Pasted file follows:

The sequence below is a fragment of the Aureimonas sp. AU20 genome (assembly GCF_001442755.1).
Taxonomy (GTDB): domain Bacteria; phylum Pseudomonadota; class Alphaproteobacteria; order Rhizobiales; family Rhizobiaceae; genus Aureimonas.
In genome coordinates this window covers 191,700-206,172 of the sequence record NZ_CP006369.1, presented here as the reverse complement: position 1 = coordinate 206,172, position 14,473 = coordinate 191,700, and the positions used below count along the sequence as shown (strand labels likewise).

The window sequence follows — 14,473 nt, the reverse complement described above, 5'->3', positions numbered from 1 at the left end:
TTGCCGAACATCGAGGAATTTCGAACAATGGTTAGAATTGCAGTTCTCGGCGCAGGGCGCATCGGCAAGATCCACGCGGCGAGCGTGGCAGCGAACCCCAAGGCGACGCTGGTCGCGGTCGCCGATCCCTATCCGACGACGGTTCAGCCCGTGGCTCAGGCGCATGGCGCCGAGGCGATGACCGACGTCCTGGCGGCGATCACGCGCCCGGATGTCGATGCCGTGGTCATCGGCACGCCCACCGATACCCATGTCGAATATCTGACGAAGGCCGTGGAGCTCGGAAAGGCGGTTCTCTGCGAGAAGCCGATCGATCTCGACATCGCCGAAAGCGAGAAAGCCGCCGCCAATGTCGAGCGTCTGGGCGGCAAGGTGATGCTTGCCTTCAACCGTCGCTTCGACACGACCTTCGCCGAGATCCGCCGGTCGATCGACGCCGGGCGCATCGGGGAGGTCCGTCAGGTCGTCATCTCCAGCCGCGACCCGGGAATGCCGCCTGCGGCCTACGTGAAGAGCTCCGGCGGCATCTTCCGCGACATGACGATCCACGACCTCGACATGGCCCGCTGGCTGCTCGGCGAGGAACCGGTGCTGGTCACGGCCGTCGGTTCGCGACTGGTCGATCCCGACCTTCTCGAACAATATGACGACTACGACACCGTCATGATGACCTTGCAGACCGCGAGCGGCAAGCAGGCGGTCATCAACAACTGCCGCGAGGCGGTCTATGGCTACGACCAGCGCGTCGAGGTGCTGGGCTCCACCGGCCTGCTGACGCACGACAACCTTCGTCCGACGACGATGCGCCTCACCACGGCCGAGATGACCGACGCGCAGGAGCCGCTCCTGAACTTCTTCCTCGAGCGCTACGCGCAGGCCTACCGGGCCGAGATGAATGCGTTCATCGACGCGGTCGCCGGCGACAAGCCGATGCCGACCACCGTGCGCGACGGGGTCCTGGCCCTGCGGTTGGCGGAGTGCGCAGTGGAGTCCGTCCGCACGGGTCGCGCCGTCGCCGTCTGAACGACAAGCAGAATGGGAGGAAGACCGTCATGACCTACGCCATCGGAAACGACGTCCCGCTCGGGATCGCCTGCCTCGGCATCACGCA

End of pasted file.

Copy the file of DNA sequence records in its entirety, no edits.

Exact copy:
The sequence below is a fragment of the Aureimonas sp. AU20 genome (assembly GCF_001442755.1).
Taxonomy (GTDB): domain Bacteria; phylum Pseudomonadota; class Alphaproteobacteria; order Rhizobiales; family Rhizobiaceae; genus Aureimonas.
In genome coordinates this window covers 191,700-206,172 of the sequence record NZ_CP006369.1, presented here as the reverse complement: position 1 = coordinate 206,172, position 14,473 = coordinate 191,700, and the positions used below count along the sequence as shown (strand labels likewise).

The window sequence follows — 14,473 nt, the reverse complement described above, 5'->3', positions numbered from 1 at the left end:
TTGCCGAACATCGAGGAATTTCGAACAATGGTTAGAATTGCAGTTCTCGGCGCAGGGCGCATCGGCAAGATCCACGCGGCGAGCGTGGCAGCGAACCCCAAGGCGACGCTGGTCGCGGTCGCCGATCCCTATCCGACGACGGTTCAGCCCGTGGCTCAGGCGCATGGCGCCGAGGCGATGACCGACGTCCTGGCGGCGATCACGCGCCCGGATGTCGATGCCGTGGTCATCGGCACGCCCACCGATACCCATGTCGAATATCTGACGAAGGCCGTGGAGCTCGGAAAGGCGGTTCTCTGCGAGAAGCCGATCGATCTCGACATCGCCGAAAGCGAGAAAGCCGCCGCCAATGTCGAGCGTCTGGGCGGCAAGGTGATGCTTGCCTTCAACCGTCGCTTCGACACGACCTTCGCCGAGATCCGCCGGTCGATCGACGCCGGGCGCATCGGGGAGGTCCGTCAGGTCGTCATCTCCAGCCGCGACCCGGGAATGCCGCCTGCGGCCTACGTGAAGAGCTCCGGCGGCATCTTCCGCGACATGACGATCCACGACCTCGACATGGCCCGCTGGCTGCTCGGCGAGGAACCGGTGCTGGTCACGGCCGTCGGTTCGCGACTGGTCGATCCCGACCTTCTCGAACAATATGACGACTACGACACCGTCATGATGACCTTGCAGACCGCGAGCGGCAAGCAGGCGGTCATCAACAACTGCCGCGAGGCGGTCTATGGCTACGACCAGCGCGTCGAGGTGCTGGGCTCCACCGGCCTGCTGACGCACGACAACCTTCGTCCGACGACGATGCGCCTCACCACGGCCGAGATGACCGACGCGCAGGAGCCGCTCCTGAACTTCTTCCTCGAGCGCTACGCGCAGGCCTACCGGGCCGAGATGAATGCGTTCATCGACGCGGTCGCCGGCGACAAGCCGATGCCGACCACCGTGCGCGACGGGGTCCTGGCCCTGCGGTTGGCGGAGTGCGCAGTGGAGTCCGTCCGCACGGGTCGCGCCGTCGCCGTCTGAACGACAAGCAGAATGGGAGGAAGACCGTCATGACCTACGCCATCGGAAACGACGTCCCGCTCGGGATCGCCTGCCTCGGCATCACGCA